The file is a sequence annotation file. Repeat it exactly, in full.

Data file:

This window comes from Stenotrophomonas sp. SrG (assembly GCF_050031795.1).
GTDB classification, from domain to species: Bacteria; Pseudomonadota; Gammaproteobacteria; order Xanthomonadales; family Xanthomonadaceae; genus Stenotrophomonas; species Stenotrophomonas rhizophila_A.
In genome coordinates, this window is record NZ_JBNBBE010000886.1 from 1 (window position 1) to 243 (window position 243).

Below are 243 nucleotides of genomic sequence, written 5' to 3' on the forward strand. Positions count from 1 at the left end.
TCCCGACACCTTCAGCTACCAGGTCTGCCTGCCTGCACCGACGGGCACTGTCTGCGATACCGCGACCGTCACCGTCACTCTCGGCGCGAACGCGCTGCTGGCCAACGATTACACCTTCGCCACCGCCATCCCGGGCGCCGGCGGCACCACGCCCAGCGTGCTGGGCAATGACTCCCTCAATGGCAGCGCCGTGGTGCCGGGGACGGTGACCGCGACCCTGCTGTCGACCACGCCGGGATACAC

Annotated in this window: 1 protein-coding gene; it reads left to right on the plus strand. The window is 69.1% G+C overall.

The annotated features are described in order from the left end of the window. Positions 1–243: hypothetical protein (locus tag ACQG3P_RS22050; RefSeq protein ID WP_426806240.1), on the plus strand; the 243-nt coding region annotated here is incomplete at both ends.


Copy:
This window comes from Stenotrophomonas sp. SrG (assembly GCF_050031795.1).
GTDB classification, from domain to species: Bacteria; Pseudomonadota; Gammaproteobacteria; order Xanthomonadales; family Xanthomonadaceae; genus Stenotrophomonas; species Stenotrophomonas rhizophila_A.
In genome coordinates, this window is record NZ_JBNBBE010000886.1 from 1 (window position 1) to 243 (window position 243).

Below are 243 nucleotides of genomic sequence, written 5' to 3' on the forward strand. Positions count from 1 at the left end.
TCCCGACACCTTCAGCTACCAGGTCTGCCTGCCTGCACCGACGGGCACTGTCTGCGATACCGCGACCGTCACCGTCACTCTCGGCGCGAACGCGCTGCTGGCCAACGATTACACCTTCGCCACCGCCATCCCGGGCGCCGGCGGCACCACGCCCAGCGTGCTGGGCAATGACTCCCTCAATGGCAGCGCCGTGGTGCCGGGGACGGTGACCGCGACCCTGCTGTCGACCACGCCGGGATACAC

Annotated in this window: 1 protein-coding gene; it reads left to right on the plus strand. The window is 69.1% G+C overall.

The annotated features are described in order from the left end of the window. Positions 1–243: hypothetical protein (locus tag ACQG3P_RS22050; RefSeq protein ID WP_426806240.1), on the plus strand; the 243-nt coding region annotated here is incomplete at both ends.